A magistrate judge in the United States District Court for the Western District of Pennsylvania denied plaintiff’s motion to strike a Rule 68 offer of judgment served prior to class certification. The Rule 68 offer in this case – unlike those at issue in numerous conflicting opinions culminating in the United States Supreme Court’s 2016 Campbell-Ewald decision – was not an attempt to “pick off” the named plaintiff because it also included the putative class members. Undeterred by the denial of the motion to strike, plaintiff filed a motion for reconsideration.
In the original motion to strike, the magistrate judge rejected plaintiff’s argument that a Rule 68 offer made before class certification was premature and incompatible with Rule 23. In the motion for reconsideration, plaintiff argued that the court should strike the Rule 68 offer because: (1) courts have stricken Rule 68 offers of judgment that interfered with Rule 23 safeguards; (2) plaintiff would not be able to accept a Rule 68 offer on behalf of the putative class; and (3) the Rule 68 offer was premature because there had been no discovery of defendant’s net worth.
With respect to the first argument, the magistrate judge explained that other cases striking Rule 68 offers served prior to class certification involved instances in which the defendant was trying to “pick-off” the named plaintiff prior to class certification by directing the offer only to the named plaintiff. In such a case, the “pick-off” Rule 68 offer could dampen the efforts of the putative representative to pursue the class action and interject a conflict between the named plaintiff and the class. In this case, however, no “pick-off” issue existed because the Rule 68 offer was made to the named plaintiff and the putative class.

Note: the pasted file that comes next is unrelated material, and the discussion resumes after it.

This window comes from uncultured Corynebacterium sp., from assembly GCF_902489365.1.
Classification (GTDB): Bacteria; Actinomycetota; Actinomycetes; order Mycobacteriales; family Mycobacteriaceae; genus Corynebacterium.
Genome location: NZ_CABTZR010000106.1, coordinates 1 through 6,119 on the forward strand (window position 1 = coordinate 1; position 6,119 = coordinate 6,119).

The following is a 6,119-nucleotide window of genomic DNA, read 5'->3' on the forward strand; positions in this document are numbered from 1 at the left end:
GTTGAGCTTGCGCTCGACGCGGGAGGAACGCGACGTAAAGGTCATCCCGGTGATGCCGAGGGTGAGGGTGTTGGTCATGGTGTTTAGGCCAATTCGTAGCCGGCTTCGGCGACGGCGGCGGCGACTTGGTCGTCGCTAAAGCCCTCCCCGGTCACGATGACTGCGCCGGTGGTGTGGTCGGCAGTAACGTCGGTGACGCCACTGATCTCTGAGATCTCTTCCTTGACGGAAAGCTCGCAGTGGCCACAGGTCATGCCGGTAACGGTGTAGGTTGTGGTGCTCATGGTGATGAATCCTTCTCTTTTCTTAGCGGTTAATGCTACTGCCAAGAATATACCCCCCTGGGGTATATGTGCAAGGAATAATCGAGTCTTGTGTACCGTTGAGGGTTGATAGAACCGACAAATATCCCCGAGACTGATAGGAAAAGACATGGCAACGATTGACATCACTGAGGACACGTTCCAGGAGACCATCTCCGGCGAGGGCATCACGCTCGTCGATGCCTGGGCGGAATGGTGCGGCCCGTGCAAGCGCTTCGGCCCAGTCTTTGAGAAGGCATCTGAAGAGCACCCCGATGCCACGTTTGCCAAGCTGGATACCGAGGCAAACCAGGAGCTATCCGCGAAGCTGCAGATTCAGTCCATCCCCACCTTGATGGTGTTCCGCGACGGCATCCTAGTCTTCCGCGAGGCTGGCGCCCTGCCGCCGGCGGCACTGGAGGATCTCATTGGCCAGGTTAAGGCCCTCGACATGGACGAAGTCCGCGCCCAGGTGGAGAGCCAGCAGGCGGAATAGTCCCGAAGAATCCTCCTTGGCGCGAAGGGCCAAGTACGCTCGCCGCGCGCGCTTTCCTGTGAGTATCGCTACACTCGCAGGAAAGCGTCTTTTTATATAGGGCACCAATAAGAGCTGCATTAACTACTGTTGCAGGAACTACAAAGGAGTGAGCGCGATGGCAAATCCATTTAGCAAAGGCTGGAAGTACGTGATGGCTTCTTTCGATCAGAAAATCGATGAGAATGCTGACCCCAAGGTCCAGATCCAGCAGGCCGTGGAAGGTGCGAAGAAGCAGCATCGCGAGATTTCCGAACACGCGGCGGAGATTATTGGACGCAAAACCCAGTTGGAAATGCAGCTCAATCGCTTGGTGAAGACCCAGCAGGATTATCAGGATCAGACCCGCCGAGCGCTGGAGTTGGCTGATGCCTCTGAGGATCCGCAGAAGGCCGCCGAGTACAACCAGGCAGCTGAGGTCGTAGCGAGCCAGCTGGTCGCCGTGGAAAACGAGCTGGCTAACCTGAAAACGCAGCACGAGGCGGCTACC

As to the second argument, the magistrate judge rejected the claim that a plaintiff could not accept a Rule 68 offer on behalf of the class prior to class certification. The magistrate judge explained that an accepted Rule 68 offer on behalf of the class would be just like any other pre-certification settlement. In such cases, the standard procedure is for the court to provisionally certify the class so that proper notifications can be disseminated to the members at large, to hold a fairness hearing, and then to issue a final class certification and approve the settlement.
Finally, the magistrate judge rejected the argument that a Rule 68 offer was premature when made prior to discovery of the defendant’s net worth. The magistrate judge explained that the purpose of Rule 68 is to encourage early settlements. A defendant does not wish to undergo expensive discovery and be liable for “a runaway train” of the other side’s attorney’s fees in a case that the defendant believes should be settled early without further litigation.
Accordingly, the magistrate judge denied the plaintiff’s motion for reconsideration of its order denying plaintiff’s motion to strike.
Dale A. Kaymark v. Udren Law Offices, P.C., (W.D. Pa. March 22, 2017) Case No. 13-419